Eagles are magnificent creatures that capture our imagination with their swift flight, impressive aerial displays, and fierce hunting abilities. While other animals have snug dens and cozy burrows, we only ever seem to see eagles flying or occasionally perching on a branch. Such mythical creatures still need to sleep, though, and few people consider where eagles sleep.
Eagles sleep perched on branches of trees. During the nesting season, eagles will sleep near their nest. When incubating eggs and caring for young, one of the eagle parents will sleep in the nest. During migration, eagles may roost together in one tree, returning to the same tree or area every year.
Sleep is essential for all humans, animals, and birds. Eagles have a high metabolic rate and need the energy and cell rejuvenation supplied by rest. They may look like they are constantly alert, but eagles have downtime just like we do.
Do Eagles Sleep In Trees?
Eagles prefer to sleep on branches of tall trees. Bald eagles and harpy eagles are more than three feet tall. Bald eagles weigh approximately ten pounds, and harpy eagles weigh thirteen to twenty pounds. If you think about how big the eagles are, it is easy to understand that the trees need to have large, strong branches to provide roosting for eagles.
Eagles have wingspans that can be more than six feet. Trees must have widely spaced branches to provide enough room for the eagle to take off and land without injuring themselves on adjacent tree limbs.
Do Eagles Prefer Certain Types Of Trees?
The eagle species and their habitat determine preferred trees for roosting. Bald eagles prefer conifers and mainly white pine trees. If they are not available, then they will use hardwood trees.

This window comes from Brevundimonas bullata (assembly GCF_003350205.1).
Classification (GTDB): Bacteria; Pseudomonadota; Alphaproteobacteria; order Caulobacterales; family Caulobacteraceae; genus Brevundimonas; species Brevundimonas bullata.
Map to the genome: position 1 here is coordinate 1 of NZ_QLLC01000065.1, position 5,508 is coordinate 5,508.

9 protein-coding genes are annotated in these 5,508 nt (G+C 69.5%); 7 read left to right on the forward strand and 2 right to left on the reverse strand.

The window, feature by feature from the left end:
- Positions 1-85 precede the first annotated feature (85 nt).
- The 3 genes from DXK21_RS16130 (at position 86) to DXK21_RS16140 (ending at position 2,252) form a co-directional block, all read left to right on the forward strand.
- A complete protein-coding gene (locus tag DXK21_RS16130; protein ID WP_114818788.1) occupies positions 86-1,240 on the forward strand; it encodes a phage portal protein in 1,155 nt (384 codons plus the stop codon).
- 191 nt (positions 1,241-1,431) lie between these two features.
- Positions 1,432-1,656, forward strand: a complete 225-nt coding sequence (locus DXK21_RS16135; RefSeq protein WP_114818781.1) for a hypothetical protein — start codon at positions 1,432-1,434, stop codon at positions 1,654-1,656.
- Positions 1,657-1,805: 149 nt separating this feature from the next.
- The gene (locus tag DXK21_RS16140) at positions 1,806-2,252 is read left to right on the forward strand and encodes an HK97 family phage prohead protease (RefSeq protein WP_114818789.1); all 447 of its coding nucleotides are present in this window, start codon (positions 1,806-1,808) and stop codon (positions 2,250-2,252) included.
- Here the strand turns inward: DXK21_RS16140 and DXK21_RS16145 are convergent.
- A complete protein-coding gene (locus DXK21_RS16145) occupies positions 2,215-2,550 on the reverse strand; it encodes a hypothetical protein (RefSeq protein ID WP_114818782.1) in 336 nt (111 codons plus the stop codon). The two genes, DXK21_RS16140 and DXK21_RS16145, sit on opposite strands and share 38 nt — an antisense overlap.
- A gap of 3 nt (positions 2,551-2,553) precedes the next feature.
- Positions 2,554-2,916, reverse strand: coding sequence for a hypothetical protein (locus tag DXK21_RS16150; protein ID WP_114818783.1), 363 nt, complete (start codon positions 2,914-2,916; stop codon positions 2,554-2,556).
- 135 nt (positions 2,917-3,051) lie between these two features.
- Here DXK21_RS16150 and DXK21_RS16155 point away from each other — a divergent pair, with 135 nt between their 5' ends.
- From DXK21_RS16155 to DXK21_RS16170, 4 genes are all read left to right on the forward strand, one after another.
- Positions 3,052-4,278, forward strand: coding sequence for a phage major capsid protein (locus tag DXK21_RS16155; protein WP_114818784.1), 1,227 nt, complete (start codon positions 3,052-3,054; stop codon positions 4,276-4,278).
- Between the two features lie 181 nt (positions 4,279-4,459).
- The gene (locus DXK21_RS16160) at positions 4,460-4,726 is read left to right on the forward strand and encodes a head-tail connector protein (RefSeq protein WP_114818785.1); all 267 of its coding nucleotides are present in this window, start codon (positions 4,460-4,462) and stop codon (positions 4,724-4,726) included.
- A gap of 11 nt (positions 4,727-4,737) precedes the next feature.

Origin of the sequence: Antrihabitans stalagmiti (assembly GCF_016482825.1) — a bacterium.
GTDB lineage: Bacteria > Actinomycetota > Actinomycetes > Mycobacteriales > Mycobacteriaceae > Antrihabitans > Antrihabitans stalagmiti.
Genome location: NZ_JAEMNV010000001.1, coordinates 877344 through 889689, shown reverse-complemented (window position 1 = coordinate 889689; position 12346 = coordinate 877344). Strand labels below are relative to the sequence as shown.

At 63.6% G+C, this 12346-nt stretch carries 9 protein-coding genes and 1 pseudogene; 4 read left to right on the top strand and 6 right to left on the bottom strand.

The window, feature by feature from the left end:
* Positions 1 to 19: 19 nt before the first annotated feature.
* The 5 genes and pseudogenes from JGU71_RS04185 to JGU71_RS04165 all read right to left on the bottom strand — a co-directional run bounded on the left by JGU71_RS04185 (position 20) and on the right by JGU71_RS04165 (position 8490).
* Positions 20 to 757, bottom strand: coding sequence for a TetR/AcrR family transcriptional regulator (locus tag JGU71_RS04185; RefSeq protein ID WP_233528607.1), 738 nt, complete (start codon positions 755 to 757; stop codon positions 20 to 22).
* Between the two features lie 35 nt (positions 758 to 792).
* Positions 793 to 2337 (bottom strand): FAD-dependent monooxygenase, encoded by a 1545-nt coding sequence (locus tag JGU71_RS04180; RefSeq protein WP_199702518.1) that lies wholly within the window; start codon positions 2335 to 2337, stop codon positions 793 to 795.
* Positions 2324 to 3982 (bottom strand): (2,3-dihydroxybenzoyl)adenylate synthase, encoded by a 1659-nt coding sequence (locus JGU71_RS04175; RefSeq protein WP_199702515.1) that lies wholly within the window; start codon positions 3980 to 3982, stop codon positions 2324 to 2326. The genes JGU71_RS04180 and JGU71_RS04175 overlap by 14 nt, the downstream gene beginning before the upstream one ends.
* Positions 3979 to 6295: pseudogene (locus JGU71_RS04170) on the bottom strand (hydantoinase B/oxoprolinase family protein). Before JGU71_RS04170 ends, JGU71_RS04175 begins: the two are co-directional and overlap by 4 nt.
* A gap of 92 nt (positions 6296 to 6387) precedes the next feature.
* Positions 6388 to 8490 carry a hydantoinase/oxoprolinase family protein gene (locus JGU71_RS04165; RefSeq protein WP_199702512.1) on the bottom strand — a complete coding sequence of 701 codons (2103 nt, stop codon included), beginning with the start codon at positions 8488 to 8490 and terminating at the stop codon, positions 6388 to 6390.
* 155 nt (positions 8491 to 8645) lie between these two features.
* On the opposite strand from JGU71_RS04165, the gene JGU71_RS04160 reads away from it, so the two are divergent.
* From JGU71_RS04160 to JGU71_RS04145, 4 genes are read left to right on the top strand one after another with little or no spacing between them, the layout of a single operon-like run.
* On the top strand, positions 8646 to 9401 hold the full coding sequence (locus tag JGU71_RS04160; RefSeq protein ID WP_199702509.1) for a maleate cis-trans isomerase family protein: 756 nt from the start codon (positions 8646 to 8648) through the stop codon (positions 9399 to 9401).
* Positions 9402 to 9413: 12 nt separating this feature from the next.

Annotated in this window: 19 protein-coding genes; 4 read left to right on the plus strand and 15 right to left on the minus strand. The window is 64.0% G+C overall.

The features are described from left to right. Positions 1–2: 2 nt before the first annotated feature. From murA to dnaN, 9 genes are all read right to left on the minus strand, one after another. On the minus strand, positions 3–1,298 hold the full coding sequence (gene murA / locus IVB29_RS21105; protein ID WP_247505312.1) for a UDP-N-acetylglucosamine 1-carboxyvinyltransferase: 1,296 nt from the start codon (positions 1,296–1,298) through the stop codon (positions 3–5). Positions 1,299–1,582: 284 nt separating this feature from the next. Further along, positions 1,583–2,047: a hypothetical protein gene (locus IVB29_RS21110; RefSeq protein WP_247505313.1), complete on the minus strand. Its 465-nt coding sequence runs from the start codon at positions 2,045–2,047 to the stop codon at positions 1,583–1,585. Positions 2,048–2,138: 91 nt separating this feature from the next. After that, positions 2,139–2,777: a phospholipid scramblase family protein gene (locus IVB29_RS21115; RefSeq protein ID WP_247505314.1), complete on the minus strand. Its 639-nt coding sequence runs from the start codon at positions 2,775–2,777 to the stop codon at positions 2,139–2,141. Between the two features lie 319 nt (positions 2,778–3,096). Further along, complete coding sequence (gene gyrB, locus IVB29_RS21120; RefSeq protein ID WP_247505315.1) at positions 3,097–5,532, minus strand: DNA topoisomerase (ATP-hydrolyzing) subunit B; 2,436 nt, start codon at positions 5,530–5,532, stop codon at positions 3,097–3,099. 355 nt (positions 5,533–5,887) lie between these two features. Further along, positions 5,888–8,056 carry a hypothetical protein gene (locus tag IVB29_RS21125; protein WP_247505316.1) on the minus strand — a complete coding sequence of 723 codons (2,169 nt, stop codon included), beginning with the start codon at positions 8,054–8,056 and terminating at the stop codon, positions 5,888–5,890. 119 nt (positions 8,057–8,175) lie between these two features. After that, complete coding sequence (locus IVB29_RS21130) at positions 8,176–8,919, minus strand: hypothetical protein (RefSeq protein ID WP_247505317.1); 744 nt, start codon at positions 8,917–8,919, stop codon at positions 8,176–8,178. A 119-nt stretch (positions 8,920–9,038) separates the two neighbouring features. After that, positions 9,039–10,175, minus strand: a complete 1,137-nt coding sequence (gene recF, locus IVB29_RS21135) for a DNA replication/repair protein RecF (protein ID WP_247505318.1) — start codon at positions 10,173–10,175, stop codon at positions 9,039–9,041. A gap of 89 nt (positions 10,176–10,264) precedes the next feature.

Harpy eagles live in South American jungles and prefer Kapok, Brazilian nut, or Cambara trees. These are gigantic trees that form the forest’s upper canopy, making ideal perches for Harpy eagles.
African Crowned eagles like to use indigenous trees such as the Waterboekenhout tree. Eucalyptus trees are also used for night roosting.
Madagascar Fish eagles like to use deciduous trees rather than evergreens for their night-time sleeping places.
Is Tree Position Important For Where Eagles Sleep?
Trees need to be easily accessed by wide corridors to make allowance for the wingspan of the eagle. It will be difficult for eagles to roost in forest areas with a high density of trees, making take-off and landing difficult.
Fish eagles prefer to roost in trees that are within close range of large lakes or dams. Generally, most eagles will be more commonly found sleeping in areas with a nearby water source.
Do Eagles Sleep With Other Eagles?
Eagles often have communal roosting trees. Certain species, such as bald eagles, are more likely to roost with other eagles. Some eagles are solitary but will still sleep huddled up with other eagles of the same species during cold winter nights.